Unless, of course, you’re a marketer, in which case it’s a great word because it means nothing but sounds good. :wink:


#13

It means the user is pompous.


#14
Language means whatever the speaker wants it to mean.

For example if I see a young lady and say she is cool, maybe I would like to ask her out on a date, or offer her a coat.

#15

In marketing, language means whatever you can trick the audience into thinking it means, even though you mean something completely different. :wink:


#16

I think of refinement as the general level of improvement that cars have seen.

Back in the '70s, my mother had a Pinto, and my sister’s in-laws had a couple Vegas. They were just pieces of junk! I had an '87 Ford Escort. It was bog slow, had no A/C, a plain AM/FM radio, and tie-rod ends that, in my opinion, should not have made it into the production stage. It also had the water pump that seized and snapped the timing belt, which seems to have been a standard feature on 1st generation Escorts. It happened at 60,000 miles, right on schedule!

My '07 Nissan Versa is leaps and bounds better in every way, and it is a bottom-of-the-line car!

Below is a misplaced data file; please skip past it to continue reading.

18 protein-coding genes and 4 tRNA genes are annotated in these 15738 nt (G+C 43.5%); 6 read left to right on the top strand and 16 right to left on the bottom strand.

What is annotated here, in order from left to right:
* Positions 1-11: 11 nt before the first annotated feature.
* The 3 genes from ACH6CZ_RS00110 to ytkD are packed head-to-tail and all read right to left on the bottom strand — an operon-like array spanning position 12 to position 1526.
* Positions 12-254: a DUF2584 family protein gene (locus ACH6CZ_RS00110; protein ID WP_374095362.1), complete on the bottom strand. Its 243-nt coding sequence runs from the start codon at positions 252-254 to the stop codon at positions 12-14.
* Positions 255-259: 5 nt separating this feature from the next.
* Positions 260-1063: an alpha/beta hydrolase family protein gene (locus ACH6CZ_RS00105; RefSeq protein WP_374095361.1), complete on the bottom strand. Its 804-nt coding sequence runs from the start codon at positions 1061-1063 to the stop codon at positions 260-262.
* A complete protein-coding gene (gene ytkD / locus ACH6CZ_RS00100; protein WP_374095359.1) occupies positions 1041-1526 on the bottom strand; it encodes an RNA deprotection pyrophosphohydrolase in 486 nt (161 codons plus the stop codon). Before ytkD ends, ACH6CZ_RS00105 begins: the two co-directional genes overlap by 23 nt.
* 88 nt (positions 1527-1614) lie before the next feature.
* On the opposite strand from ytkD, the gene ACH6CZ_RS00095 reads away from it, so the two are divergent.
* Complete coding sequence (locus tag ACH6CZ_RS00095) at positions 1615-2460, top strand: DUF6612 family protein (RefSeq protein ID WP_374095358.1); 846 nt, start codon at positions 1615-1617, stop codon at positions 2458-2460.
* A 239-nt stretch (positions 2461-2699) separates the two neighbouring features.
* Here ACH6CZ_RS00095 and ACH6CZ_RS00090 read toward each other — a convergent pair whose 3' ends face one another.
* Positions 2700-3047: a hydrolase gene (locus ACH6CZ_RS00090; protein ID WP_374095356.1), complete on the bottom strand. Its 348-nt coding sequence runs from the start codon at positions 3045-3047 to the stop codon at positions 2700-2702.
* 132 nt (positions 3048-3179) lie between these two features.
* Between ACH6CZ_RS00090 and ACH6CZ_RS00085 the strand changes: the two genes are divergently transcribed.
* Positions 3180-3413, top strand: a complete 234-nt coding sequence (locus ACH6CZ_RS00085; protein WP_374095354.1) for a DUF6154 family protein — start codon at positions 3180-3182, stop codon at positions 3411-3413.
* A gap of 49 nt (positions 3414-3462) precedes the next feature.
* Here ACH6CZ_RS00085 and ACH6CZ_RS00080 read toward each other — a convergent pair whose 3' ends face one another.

#17

I recall an automotive magazine actually defining “refinement” some years back, and their definition was something along the lines of…excess noise, vibration, and harshness being eliminated in the design and development stages. This was related to their test of the then-new Hyundai Sonata.

The magazine noted that the Sonata was essentially equal to a Honda Accord in terms of performance and general fit and finish, but that the Sonata had a rougher ride, more road noise, a general background noise from harmonic vibration of certain parts, and switchgear that didn’t have the Honda’s silky feel to its action. In other words, they felt that the Sonata was mechanically sound, but that it was still sort of “rough around the edges”, and gave a less-civilized experience to the passengers.

As most folks know, Hyundai did learn how to “refine” their vehicles, and Sonatas are now considered by many to be a better overall buy than competing vehicles such as the Accord.


#18

Some years back, I went along for years without receiving a promotion. I finally went to my Dean, showed him my long list of publications and my very good teaching evaluations. “Dean, why am I not promoted?” I asked. “Triedaq”, he replied. “You just lack refinement”. I responded, “Why s**t, Dean, I got refinement”.
Maybe my opinion that the Studebaker Scotsman was a great car shows my lack of refinement.


#19

I think VDCdriver nailed it much better than I did.

Some cars are just nicer to operate than other cars of the same class. Engine smoothness and the feel of switches and controls are factors.

Now that I think back on it, at 4,000 RPM, the engine in my Escort sounded (and felt) like a cheap vacuum cleaner with an impeller vane missing. Because of the widely-spaced gear ratios and Pittsburgh’s topography, high RPMs were frequently necessary. It made for a rather unpleasant driving experience.